Celebrating 10 Years of the Airbus A380
At a time where the aviation industry seems to languish with innovation even going backwards at times – like Concord services ceasing – there has been one aeroplane that has managed to buck this trend a little: we’re talking about the huge double-decker of an aircraft, the Airbus A380.
The A380 has now been in service for 10 years and there have been 317 orders for this behemoth of an aircraft in that time (as of May 2015). By far the largest operator of this aircraft is Emirates with a staggering 61 already flying and a fleet to total, once all orders are filled, of 140. To put this in perspective, the next largest fleet of A380's if Singapore Airlines with 19 in service and growing to a fleet of 24, although Singapore was the first airline to take the first delivery of the aircraft.
Nowadays, it seems that an airline’s mettle and credibility is assessed somewhat through the ownership and operation of the Airbus A380s. We scoff and scorn at the airlines that haven’t got any yet and it seems to be a fact that passengers are actively seeking to travel on these aircraft in preference to the Boeing 747s and 777s which would usually operate on the same routes.
Once onboard the Airbus A380, it will in many ways feel as though you are just on one of the other aircraft mentioned above. To be honest, there isn’t much to differentiate it from other large widebodied jets. However, the A380 is double decked along its entire length – unlike the only other double decker aircraft, the Boeing 747, which is only partly so.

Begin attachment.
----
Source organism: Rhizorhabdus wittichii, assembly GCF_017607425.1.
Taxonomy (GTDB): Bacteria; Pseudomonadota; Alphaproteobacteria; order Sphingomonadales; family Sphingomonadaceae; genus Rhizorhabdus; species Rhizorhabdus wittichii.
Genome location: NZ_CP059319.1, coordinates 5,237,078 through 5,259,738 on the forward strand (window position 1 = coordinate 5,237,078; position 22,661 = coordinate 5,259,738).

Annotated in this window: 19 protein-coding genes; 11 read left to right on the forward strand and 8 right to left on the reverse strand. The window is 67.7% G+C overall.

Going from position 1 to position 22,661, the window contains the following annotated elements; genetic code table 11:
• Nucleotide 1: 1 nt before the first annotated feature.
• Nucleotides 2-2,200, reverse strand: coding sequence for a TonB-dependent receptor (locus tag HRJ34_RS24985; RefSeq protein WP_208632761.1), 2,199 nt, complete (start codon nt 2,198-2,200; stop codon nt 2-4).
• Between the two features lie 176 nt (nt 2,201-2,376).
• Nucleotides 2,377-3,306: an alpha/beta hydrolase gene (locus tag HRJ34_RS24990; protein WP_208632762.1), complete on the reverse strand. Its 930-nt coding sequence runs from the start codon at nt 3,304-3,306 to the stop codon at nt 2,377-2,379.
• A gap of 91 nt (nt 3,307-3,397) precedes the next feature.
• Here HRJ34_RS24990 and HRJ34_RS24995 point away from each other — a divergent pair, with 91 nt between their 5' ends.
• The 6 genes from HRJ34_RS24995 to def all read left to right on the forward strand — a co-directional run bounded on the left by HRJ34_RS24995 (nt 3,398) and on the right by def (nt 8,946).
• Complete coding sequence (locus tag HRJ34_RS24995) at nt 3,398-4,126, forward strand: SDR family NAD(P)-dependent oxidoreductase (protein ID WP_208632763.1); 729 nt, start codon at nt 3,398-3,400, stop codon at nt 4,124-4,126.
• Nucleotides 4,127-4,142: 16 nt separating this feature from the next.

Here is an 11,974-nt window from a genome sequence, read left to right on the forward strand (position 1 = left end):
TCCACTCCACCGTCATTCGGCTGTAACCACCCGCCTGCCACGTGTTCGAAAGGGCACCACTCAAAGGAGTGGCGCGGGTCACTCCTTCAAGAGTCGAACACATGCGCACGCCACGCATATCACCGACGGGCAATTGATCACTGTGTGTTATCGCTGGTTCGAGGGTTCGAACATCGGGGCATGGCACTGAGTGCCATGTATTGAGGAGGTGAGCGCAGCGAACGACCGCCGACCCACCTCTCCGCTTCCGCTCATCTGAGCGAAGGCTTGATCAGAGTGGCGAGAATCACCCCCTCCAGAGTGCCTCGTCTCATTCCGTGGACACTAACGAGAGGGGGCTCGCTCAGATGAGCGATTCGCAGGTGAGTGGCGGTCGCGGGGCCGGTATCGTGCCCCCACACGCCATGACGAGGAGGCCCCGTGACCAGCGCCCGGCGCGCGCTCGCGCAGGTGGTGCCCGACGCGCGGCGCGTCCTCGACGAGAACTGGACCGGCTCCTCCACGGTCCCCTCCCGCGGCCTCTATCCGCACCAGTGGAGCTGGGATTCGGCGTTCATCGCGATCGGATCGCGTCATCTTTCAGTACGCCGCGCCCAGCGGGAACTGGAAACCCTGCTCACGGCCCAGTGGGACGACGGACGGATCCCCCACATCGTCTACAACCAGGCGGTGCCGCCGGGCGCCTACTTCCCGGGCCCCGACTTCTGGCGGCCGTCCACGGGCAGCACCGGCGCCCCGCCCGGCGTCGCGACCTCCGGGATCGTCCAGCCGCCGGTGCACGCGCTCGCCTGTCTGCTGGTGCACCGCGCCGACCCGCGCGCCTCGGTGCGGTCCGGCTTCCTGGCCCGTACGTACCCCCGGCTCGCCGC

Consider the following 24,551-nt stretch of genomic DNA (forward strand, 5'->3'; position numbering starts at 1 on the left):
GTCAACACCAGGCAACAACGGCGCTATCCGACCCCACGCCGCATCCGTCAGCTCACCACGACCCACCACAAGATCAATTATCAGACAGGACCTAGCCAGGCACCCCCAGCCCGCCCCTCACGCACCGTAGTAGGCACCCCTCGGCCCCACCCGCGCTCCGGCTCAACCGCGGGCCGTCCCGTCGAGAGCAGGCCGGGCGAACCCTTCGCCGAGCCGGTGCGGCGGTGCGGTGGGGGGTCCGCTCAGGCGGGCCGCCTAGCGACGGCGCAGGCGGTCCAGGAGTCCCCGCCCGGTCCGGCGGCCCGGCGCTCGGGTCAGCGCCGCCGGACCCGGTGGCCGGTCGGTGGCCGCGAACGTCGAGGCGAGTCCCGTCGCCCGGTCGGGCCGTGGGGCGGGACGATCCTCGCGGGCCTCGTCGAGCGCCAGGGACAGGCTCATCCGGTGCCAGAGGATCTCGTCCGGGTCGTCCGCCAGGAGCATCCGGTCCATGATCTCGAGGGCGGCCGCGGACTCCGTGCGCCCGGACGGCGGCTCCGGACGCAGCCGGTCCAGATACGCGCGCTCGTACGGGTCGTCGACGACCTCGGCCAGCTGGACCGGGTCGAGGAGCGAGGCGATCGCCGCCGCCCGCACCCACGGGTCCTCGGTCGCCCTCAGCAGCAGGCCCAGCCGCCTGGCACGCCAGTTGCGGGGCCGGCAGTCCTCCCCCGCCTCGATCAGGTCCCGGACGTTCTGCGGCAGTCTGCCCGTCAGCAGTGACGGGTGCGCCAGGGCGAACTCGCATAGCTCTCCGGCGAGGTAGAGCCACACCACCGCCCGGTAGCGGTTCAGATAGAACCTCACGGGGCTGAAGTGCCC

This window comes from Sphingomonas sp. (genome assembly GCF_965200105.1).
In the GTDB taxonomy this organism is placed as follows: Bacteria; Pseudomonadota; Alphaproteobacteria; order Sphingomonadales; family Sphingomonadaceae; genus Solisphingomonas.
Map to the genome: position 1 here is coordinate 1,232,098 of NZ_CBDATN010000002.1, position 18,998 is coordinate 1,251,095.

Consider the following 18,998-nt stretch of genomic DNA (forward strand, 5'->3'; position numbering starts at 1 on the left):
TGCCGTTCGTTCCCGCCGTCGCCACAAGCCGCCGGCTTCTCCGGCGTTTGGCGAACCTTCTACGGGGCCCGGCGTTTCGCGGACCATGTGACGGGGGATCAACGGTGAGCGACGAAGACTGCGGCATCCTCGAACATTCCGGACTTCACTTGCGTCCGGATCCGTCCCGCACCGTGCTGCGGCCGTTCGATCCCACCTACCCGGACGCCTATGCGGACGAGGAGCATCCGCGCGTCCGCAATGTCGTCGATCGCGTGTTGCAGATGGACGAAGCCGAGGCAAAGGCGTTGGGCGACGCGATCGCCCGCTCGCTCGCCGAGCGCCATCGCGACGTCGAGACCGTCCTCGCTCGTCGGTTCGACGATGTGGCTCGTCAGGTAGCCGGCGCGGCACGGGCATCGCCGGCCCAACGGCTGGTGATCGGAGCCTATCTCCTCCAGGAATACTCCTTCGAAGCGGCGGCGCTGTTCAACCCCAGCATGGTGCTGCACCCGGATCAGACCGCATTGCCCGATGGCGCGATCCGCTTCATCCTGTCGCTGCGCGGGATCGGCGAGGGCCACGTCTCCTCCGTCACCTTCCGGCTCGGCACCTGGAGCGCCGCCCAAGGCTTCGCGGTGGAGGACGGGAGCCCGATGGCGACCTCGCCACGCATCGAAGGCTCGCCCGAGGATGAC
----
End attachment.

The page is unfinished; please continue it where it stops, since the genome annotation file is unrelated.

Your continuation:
It is the top deck of the plane which tends to have the best seating configuration: often more like a Boeing 767 with a 2:3:2 arrangement. If you are travelling in an economy cabin, this sort of configuration is always preferable to a 3:4:3 plan, which is usually what you find downstairs on the A380 and on most other long-haul planes.
Most airlines configure the aircraft to accommodate approximately 500 passengers a statistic worth not thinking about when you are sitting at the end of the runway about to take off. Particularly when you start to ponder the amount of luggage that needs to come off before your own hots the carousel.
Truth be known, the Airbus A380 has been a welcome addition to the industry at a time where for this most part the world of aviation has become a little bit staid and uneventful. Here’s to plenty more decades of safe flying and let’s see what the next super jumbo jet will be like – we just know they’ll try to beat the A380 in some way!
See the list of A380 operators and how many each airline has ordered - click here
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